We know that elections are generally more on people’s minds than assessing, but both offices are important and Larson’s experience on the revenue side will keep our property rolls healthy while his imperative on getting our elections operating more smoothly is the kind of common sense we have not seen out of the clerk’s office for a long time.

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by Daniel Mintz

A majority of Humboldt County’s Board of Supervisors supports a ballot initiative to limit early prison releases but capacity issues could interfere with the initiative’s goals.

The backlash against propositions 47 and 57 and AB 109, which reclassify some non-violent felonies as misdemeanors, runs strong in the county.

Responding to it, most supervisors voted last month to support the Reducing Crime and Keeping California Safe Act of 2018 ballot measure. Now in a signature-gathering phase, the initiative has been described as a means of amending the unpopular crime re-classifications and theft value thresholds that now distinguish misdemeanors from felonies.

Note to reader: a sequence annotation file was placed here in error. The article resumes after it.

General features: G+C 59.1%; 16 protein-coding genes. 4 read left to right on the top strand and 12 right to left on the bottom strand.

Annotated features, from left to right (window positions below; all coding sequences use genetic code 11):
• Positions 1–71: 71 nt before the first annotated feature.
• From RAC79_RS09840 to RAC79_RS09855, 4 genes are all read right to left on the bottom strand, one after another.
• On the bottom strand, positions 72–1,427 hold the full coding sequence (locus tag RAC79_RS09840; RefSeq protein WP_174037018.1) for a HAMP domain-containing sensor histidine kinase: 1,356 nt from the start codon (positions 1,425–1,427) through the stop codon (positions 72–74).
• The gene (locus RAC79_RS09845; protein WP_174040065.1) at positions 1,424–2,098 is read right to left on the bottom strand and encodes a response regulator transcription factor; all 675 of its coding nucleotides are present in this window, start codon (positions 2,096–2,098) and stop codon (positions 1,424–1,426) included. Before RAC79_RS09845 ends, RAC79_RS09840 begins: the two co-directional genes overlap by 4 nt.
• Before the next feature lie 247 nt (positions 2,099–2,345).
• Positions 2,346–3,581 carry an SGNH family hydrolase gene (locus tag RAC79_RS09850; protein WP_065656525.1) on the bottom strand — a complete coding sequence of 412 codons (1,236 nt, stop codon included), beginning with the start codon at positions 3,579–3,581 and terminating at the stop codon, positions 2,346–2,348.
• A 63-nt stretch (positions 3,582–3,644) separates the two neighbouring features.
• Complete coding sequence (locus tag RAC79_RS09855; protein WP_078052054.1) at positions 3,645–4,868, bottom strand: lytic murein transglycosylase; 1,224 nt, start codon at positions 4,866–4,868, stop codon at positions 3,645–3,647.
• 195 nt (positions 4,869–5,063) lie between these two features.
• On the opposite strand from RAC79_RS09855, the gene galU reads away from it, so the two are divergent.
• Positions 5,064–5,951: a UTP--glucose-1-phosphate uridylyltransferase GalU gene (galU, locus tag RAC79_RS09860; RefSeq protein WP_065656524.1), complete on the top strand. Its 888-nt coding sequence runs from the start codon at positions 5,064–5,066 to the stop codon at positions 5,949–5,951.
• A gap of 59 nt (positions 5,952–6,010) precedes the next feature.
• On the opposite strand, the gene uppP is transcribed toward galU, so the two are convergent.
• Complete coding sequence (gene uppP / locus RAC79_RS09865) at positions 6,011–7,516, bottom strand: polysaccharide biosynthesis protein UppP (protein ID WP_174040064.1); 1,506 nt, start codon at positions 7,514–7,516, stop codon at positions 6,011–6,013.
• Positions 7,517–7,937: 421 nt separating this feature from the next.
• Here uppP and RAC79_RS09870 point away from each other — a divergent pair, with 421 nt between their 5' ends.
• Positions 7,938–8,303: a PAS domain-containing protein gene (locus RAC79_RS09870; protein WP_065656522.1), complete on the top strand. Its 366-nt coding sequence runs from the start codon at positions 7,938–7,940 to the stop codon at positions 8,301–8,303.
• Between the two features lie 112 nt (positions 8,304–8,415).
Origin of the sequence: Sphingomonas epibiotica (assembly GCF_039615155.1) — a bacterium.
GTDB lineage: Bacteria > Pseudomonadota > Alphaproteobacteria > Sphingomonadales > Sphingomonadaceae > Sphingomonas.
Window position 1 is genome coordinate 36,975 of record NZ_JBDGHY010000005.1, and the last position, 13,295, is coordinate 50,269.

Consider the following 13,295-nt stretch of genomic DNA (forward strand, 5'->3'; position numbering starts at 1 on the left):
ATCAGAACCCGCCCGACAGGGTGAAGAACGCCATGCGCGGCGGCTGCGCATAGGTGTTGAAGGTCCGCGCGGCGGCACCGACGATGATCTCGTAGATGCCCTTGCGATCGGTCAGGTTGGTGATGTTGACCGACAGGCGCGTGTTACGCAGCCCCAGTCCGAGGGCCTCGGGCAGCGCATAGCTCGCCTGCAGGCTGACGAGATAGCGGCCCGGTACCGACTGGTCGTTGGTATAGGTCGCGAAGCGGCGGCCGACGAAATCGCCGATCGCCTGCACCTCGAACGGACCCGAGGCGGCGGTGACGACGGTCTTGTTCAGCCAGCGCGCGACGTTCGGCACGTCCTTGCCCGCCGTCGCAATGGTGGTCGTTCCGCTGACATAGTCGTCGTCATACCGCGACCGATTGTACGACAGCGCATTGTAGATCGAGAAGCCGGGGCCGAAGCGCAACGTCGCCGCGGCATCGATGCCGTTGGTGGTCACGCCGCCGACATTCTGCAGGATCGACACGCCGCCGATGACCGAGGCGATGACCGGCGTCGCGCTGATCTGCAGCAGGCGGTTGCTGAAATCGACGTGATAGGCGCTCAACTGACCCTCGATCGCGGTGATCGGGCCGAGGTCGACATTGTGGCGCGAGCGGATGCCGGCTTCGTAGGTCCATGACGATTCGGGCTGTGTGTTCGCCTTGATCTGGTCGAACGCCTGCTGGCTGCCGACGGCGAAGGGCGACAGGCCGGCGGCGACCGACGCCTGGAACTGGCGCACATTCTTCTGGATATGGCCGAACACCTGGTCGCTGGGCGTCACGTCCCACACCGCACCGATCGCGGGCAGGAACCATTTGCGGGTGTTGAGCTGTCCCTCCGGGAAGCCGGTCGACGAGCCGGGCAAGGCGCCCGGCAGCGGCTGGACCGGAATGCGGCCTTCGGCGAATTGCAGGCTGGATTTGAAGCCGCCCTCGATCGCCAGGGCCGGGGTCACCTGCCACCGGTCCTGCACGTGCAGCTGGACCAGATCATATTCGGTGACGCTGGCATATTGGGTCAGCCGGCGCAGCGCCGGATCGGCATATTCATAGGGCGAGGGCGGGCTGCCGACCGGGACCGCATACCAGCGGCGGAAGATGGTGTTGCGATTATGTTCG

Following up on those issues at their May 1 meeting, Humboldt County supervisors heard a presentation on bills in the state legislature that also seek to amend the ways that existing laws deal with repeat offenders and the scale of thefts.

But Interim Chief Probation Officer Shaun Brenneman suggested that it’s impractical to make changes that trigger longer jail and prison stays because of capacity issues.

“Today, the Humboldt County jail is over-capacity – today – and prison is still at 131% capacity,” he said. “So regardless of how we re-classify offenses, we’re still going to have to do this triage about who do we want to keep in our facilities and what kinds of offenses make the most sense.”

Most county jail inmates are awaiting trial, Brenneman continued, and the minority of inmates who have been sentenced will be the ones who get “early kicks” if new felony offenders are booked.

“There’s not a really great solution for it at this point and re-classifying offenses really doesn’t solve the jail (space) availability problem,” he said.

Alternatives to incarceration are being implemented, including for felony offenses.